Tuesday, September 02, 2014
"Frank": The puppet head isn't the point; the young songwriter has to join "the group" to make it
How much do you need to belong to “the group” to advance as a musical artist and composer? Jon Burroughs (Domhnall Gleeson) is an amateur rock musician and aspiring songwriter living on the dank Irish coast. He even talks about songs in specific keys, like A Minor. One day, he witnesses police rescue another singer from an attempted suicide on the beach, runs into the band, and gets invited to show up at the club that night for the tryout as replacement.
He finds out that he’s “in”, but then has to ride out to a commune in the hills. He has no idea that he has to give up his regular job and live there, sleeping in a bunk, until the album is made (that takes almost a year). But he adjusts, tantalized by the group’s iconic leader, “Frank” (Michael Fassbender), who always wears this ceramic bobblehead, that makes it difficult to eat. Always!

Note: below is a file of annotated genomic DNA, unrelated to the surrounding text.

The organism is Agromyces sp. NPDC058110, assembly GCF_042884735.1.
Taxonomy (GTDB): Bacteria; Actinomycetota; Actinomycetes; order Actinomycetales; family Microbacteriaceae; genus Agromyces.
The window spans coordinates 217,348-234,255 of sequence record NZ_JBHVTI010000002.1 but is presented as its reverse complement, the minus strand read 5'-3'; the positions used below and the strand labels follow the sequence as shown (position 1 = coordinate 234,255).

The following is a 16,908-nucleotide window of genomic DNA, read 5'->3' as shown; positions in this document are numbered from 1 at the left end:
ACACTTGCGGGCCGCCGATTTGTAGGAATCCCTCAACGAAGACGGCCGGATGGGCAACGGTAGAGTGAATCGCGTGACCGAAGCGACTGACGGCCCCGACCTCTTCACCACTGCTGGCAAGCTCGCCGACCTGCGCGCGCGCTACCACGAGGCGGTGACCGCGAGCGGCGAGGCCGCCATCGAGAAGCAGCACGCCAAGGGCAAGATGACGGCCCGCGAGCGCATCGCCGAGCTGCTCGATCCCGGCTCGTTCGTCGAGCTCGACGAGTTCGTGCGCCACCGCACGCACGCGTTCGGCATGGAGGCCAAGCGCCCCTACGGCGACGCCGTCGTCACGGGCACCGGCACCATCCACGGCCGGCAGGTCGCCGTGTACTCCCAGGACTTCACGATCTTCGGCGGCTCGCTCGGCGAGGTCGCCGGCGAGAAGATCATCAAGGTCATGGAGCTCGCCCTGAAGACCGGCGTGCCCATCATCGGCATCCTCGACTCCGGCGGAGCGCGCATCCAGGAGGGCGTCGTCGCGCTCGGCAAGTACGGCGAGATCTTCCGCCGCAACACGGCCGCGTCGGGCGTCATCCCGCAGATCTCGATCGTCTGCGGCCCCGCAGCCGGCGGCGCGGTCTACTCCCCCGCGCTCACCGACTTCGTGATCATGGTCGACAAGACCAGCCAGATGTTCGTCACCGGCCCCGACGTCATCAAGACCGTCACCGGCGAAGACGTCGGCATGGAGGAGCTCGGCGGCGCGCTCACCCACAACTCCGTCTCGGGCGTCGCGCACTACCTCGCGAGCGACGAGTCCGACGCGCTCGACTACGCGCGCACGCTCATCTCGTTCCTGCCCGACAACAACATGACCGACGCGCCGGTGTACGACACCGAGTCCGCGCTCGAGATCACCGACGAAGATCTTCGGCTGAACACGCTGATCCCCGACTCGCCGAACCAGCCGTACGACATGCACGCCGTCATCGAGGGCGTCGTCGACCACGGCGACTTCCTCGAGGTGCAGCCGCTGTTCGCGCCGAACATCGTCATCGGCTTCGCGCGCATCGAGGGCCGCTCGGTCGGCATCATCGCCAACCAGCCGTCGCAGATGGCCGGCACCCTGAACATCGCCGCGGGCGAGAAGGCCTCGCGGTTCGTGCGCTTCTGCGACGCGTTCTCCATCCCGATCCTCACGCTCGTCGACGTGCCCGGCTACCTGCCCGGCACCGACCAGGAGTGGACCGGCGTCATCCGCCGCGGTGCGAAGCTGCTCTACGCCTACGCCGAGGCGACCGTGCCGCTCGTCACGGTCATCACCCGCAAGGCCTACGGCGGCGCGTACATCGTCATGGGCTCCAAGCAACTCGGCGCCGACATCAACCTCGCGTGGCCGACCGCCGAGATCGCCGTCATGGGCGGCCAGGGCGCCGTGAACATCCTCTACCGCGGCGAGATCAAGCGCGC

Now Jon, a smooth young man, handles his situation with great personal charisma. After another of the group commits suicide (and the group builds a ceremonial pyre of his remains) Jom takes it upon himslf to get Frank out of his shell, literally.
The group eventually travels to the SXSW jam in Austin, Texas, and the film picks up pace. Both Frank and Jon get hit by cars, for one thing,, but survive. But we eventually find out the secret beneath the mask.
I thought that the concept of what makes a song popular or appealing was bizarre, most of all with Frank’s own music. Indiewire has a blog posting on the music here.
The film, directed by Lenny Arahamson, reminds me of “The Mask” (Chuck Russell) with Jim Carrey, back in 1994.
The official site is here (Magnolia and Film 4). I saw this film at a holiday showing Labor Day at the Alamo Drafhouse in Ashburn, VA. That theater is fanatical about no cell phone use.